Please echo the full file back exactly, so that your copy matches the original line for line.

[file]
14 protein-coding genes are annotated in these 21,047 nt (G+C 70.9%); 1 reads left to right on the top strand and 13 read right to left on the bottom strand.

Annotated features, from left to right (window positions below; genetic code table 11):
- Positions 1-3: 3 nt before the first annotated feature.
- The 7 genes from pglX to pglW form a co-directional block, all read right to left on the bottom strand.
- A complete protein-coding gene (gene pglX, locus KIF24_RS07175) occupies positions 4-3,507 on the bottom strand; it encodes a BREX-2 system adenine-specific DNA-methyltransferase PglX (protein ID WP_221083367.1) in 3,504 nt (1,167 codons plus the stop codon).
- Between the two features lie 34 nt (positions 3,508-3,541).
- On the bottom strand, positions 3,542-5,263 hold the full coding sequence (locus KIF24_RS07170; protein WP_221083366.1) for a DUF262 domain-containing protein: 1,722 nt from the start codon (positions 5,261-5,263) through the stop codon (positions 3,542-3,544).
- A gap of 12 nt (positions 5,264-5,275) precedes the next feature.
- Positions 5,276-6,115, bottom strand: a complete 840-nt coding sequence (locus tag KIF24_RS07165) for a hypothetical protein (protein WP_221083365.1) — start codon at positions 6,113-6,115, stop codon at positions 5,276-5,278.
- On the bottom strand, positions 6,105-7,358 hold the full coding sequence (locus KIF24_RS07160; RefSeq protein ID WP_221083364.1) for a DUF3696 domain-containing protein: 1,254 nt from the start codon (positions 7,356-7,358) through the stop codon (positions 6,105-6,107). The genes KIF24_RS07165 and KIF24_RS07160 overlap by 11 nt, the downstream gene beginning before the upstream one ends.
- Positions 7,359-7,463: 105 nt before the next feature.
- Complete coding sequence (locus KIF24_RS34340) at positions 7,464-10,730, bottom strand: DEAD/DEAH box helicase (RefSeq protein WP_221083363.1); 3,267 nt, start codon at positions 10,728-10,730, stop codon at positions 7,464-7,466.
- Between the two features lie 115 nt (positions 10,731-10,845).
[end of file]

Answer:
14 protein-coding genes are annotated in these 21,047 nt (G+C 70.9%); 1 reads left to right on the top strand and 13 read right to left on the bottom strand.

Annotated features, from left to right (window positions below; genetic code table 11):
- Positions 1-3: 3 nt before the first annotated feature.
- The 7 genes from pglX to pglW form a co-directional block, all read right to left on the bottom strand.
- A complete protein-coding gene (gene pglX, locus KIF24_RS07175) occupies positions 4-3,507 on the bottom strand; it encodes a BREX-2 system adenine-specific DNA-methyltransferase PglX (protein ID WP_221083367.1) in 3,504 nt (1,167 codons plus the stop codon).
- Between the two features lie 34 nt (positions 3,508-3,541).
- On the bottom strand, positions 3,542-5,263 hold the full coding sequence (locus KIF24_RS07170; protein WP_221083366.1) for a DUF262 domain-containing protein: 1,722 nt from the start codon (positions 5,261-5,263) through the stop codon (positions 3,542-3,544).
- A gap of 12 nt (positions 5,264-5,275) precedes the next feature.
- Positions 5,276-6,115, bottom strand: a complete 840-nt coding sequence (locus tag KIF24_RS07165) for a hypothetical protein (protein WP_221083365.1) — start codon at positions 6,113-6,115, stop codon at positions 5,276-5,278.
- On the bottom strand, positions 6,105-7,358 hold the full coding sequence (locus KIF24_RS07160; RefSeq protein ID WP_221083364.1) for a DUF3696 domain-containing protein: 1,254 nt from the start codon (positions 7,356-7,358) through the stop codon (positions 6,105-6,107). The genes KIF24_RS07165 and KIF24_RS07160 overlap by 11 nt, the downstream gene beginning before the upstream one ends.
- Positions 7,359-7,463: 105 nt before the next feature.
- Complete coding sequence (locus KIF24_RS34340) at positions 7,464-10,730, bottom strand: DEAD/DEAH box helicase (RefSeq protein WP_221083363.1); 3,267 nt, start codon at positions 10,728-10,730, stop codon at positions 7,464-7,466.
- Between the two features lie 115 nt (positions 10,731-10,845).